My grandfather’s story is all too common. As pollution has invaded China’s rural areas, more and more people are being driven from their homes to escape an unlivable environment. Soaring economic development and industrialization brought wealth to China, but at a great cost to the environment. Now, at least 70 percent of lakes and rivers in China are polluted, but little is being done to save the country’s dwindling water resources and keep the problem from getting even worse.

    As a witness to this unfolding tragedy in my home country, I’m dismayed to see a similar circumstance unfolding here in the United States. In recent months, the Trump administration has proposed a major roll back to the Clean Water Act, which would expose almost one third of the United States’ water to potential pollution. Such a roll back would lead to horrible consequences.

    The Clean Water Act was adopted in the late 1960s in response to the nation’s rapidly declining water quality, and for the past 46 years this legislation has led for changes and improvements by enforcing absolute prohibition on the discharge of “any radiological, chemical, or biological warfare agent, any high-level radioactive waste, or any medical waste” unless permits are granted.

    Now, Trump’s “Dirty Water Act” threatens a half-century of hard-earned progress, depriving at least 18% of streams and roughly half of the wetlands in United States protection under the law. In some regions, the circumstances are far worse. For example, close to 40 percent of the length of streams will lose protections in arid western states. In the Pecos River Basin, which spans parts of New Mexico and Texas, up to 91 percent of streams and 62 percent of wetland acres will be excluded, and exposed up to the threat of unchecked pollution.

    While the overzealous bureaucrat in EPA arguing on behalf of the polluting industries by exploiting the image of small farmers and claiming them struggling with restrictions set by the Clean Water Act, they made no attempt of informing public that farm operations are almost entirely exempted from the regulations set by Clean Water Act. On the contrary, the tremendous benefit generated by keeping water unpolluted was completely overlooked. Clean water is the essential drive of many recreational businesses like farmers, hunters, and anglers—anglers alone generate roughly $125 billion annually–supporting millions of jobs as well as generating great economic profits.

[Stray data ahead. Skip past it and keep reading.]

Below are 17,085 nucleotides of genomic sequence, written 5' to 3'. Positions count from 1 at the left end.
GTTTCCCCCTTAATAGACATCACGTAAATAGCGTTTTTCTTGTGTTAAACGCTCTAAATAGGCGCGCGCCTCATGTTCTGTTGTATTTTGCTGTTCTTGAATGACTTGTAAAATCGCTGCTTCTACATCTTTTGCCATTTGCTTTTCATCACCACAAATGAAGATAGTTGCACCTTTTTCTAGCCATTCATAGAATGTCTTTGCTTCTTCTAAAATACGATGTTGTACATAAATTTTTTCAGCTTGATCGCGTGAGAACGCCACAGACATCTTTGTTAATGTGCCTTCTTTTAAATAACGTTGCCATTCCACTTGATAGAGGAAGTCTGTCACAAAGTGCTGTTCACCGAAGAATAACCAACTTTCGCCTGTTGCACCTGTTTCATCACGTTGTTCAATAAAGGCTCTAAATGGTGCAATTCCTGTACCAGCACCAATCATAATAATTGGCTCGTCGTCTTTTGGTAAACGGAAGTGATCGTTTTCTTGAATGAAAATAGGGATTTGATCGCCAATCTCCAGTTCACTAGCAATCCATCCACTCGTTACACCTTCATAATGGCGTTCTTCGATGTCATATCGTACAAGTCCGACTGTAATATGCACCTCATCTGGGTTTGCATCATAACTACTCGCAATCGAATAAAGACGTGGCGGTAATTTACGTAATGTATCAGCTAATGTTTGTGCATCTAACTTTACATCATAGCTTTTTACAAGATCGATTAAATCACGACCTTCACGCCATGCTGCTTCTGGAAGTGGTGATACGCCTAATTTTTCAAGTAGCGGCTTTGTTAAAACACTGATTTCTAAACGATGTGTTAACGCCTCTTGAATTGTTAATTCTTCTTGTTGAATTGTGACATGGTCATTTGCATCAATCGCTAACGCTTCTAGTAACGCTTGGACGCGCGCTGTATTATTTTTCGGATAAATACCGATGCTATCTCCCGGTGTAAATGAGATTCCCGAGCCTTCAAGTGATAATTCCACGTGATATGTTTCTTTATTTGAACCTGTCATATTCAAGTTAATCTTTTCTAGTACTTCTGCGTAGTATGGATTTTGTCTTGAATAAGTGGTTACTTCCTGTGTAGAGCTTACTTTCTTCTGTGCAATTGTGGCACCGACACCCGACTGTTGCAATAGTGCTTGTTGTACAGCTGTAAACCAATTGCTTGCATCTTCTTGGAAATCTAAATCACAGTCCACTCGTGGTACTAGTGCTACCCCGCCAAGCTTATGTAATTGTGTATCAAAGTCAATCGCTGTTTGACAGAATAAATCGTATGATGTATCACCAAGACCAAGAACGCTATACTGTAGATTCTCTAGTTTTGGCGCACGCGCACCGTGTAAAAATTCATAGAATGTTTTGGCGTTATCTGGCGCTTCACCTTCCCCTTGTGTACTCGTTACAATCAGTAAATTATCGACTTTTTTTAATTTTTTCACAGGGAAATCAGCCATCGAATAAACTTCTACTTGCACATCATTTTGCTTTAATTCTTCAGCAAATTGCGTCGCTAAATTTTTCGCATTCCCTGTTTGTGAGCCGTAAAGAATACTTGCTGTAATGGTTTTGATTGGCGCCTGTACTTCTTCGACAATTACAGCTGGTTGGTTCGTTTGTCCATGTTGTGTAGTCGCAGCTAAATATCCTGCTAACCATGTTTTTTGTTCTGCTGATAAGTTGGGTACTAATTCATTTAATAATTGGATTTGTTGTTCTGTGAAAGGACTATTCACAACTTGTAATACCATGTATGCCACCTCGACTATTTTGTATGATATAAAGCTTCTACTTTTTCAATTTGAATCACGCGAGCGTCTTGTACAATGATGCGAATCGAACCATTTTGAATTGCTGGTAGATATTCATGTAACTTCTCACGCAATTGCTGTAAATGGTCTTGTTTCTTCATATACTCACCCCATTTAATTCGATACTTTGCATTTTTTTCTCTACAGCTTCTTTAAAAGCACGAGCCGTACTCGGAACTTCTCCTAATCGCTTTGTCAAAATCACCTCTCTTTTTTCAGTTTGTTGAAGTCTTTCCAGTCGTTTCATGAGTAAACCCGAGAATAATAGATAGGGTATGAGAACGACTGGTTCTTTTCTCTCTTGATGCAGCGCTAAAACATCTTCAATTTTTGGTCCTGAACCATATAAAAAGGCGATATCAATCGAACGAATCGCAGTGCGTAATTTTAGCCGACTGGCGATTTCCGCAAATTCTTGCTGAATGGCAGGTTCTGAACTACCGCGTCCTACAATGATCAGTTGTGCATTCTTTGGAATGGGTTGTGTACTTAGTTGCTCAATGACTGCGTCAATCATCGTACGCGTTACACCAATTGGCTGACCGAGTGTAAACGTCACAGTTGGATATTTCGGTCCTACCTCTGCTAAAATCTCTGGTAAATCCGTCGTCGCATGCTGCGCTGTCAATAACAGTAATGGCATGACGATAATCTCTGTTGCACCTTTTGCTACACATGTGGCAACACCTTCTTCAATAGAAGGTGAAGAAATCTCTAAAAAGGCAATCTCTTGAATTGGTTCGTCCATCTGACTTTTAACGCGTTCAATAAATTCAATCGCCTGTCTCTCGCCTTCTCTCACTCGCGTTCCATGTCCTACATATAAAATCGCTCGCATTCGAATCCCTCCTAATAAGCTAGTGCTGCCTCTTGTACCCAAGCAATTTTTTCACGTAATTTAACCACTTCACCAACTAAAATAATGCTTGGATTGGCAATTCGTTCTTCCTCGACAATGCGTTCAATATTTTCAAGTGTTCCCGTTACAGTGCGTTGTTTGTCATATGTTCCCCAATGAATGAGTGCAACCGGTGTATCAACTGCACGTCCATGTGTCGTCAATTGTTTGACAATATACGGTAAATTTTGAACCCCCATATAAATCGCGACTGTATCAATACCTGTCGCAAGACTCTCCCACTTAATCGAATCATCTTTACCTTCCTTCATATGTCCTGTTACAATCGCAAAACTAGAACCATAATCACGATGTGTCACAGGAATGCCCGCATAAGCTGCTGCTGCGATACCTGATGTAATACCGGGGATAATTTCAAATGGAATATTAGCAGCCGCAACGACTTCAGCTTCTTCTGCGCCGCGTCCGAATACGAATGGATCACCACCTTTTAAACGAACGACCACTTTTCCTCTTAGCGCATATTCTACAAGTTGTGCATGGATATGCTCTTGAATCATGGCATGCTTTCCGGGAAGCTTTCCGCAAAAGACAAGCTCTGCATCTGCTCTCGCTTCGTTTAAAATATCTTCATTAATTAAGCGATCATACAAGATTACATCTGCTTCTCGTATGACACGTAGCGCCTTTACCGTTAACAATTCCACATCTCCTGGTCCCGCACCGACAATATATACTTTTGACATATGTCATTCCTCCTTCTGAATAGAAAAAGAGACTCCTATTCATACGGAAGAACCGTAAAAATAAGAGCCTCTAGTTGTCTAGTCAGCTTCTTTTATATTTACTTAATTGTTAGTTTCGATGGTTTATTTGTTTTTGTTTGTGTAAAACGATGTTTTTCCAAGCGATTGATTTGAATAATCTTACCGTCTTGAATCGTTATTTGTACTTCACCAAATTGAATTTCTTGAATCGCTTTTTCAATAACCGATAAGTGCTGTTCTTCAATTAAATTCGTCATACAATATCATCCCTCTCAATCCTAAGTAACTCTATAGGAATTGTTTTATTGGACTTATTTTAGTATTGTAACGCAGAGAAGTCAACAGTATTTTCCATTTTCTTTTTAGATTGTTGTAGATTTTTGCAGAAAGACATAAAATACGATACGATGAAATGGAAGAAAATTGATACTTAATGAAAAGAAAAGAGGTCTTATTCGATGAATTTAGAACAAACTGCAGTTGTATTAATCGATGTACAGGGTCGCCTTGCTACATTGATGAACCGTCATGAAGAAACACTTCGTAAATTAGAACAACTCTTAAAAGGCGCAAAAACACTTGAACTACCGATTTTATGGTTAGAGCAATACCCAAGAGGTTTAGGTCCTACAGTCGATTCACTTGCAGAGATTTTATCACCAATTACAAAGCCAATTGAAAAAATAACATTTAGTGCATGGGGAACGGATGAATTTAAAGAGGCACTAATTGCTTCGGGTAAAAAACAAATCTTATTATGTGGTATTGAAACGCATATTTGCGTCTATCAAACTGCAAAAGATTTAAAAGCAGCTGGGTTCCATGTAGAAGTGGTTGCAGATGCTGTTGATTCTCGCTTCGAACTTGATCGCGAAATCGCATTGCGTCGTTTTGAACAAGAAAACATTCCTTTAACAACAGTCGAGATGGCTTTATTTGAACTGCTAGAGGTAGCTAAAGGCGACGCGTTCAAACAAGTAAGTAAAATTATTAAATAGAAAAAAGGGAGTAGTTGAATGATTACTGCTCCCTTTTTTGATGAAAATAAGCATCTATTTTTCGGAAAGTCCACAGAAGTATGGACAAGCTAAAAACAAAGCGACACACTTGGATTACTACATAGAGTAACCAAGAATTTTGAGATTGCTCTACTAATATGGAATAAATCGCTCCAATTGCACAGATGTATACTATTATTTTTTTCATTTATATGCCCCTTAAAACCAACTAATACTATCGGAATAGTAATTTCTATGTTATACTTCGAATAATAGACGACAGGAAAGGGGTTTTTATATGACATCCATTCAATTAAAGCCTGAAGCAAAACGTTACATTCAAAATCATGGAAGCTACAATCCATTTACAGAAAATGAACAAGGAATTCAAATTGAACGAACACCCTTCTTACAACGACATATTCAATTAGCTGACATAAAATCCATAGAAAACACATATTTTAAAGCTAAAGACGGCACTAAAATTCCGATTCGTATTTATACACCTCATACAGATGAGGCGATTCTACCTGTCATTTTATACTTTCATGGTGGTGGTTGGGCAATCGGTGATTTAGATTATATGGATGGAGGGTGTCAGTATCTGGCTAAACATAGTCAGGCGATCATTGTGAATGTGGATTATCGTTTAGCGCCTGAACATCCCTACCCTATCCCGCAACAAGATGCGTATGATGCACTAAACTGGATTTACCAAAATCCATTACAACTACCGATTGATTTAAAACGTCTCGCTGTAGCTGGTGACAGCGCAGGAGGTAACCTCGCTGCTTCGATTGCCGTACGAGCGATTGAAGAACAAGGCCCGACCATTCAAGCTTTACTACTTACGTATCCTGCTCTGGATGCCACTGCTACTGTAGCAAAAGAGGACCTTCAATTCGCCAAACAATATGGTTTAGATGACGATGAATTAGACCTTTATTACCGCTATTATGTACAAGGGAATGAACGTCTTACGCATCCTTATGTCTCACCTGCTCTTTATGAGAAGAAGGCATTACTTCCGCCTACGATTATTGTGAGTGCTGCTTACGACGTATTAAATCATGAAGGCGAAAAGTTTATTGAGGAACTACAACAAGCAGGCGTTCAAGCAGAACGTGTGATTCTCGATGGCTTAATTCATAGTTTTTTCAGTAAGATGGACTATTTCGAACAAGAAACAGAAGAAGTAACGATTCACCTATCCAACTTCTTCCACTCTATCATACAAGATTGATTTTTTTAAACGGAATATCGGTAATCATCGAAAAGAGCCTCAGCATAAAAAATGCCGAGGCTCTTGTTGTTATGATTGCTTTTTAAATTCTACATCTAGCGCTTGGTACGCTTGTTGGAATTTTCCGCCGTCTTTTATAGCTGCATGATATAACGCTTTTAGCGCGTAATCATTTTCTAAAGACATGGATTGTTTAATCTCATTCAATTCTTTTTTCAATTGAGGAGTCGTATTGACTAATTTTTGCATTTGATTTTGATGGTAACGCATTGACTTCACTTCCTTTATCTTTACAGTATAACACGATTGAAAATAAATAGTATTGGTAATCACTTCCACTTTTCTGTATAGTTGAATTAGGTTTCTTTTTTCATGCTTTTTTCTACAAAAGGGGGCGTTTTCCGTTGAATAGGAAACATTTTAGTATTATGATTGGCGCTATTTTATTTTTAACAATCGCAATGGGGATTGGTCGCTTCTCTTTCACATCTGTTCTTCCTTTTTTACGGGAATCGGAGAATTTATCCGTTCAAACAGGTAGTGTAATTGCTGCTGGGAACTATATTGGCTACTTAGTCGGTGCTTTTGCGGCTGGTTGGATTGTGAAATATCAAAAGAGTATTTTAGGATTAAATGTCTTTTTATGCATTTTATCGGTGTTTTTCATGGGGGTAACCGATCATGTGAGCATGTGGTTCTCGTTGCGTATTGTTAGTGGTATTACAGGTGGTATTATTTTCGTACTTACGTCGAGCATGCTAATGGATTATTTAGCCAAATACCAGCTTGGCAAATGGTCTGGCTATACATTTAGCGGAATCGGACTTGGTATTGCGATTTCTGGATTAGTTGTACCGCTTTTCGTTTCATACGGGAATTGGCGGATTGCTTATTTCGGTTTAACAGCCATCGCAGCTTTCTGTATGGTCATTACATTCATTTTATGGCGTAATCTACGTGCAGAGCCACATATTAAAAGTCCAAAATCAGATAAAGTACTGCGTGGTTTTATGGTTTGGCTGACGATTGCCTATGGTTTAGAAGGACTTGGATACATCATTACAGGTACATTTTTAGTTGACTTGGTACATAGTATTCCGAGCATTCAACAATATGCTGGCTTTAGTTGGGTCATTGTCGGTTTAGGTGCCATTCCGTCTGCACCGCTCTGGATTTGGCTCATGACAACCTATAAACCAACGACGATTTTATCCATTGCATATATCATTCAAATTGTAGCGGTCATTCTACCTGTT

Doing nothing to better the economic, the proposal carries catastrophic consequences by opening up essential waterways to unfettered pollution. Nearly half of the nation’s wetlands will be exposed to pollution. The proposal will also strip protections from “isolated, disconnected and temporary waterways”, which are actually essential aquatic networks that transmitting substances among the myriad of interconnecting water networks as well as filtering pollutants, and recharging groundwater reserves.

    America does not want to go back to the era of dirty water and littered environment, and we need to be doing more, not less, to protect clean water. Going from one country to another and remembering how my childhood paradise-my grandfather’s field-taken over by stinking ditches, I don’t want to see such environmental tragedies expanded any further. EPA must abandon the Dirty Water Rules, protecting our society and striving for a better environment where all of our families and communities live in.

  5. Thank you for standing up for clean water! I’m in complete agreement with your post. This Dirty Water Rule pairs nicely with administration moves to stall regulations related to PFAS and PFOA contamination, and planting major pollution offenders in administrative roles.

    While we fight to protect clean water rules, we also must take steps to ensure our tap water at home (and fountain water in schools) is safe to drink. For now, we can neither trust, nor wait on government to guarantee drinking water safety. Thank goodness there are ways to filter and test our own tap water and take steps to ensure it’s safe to drink. We’ll need to stay healthy in order to fight for clean water in our streams, rivers, lakes and throughout our watersheds.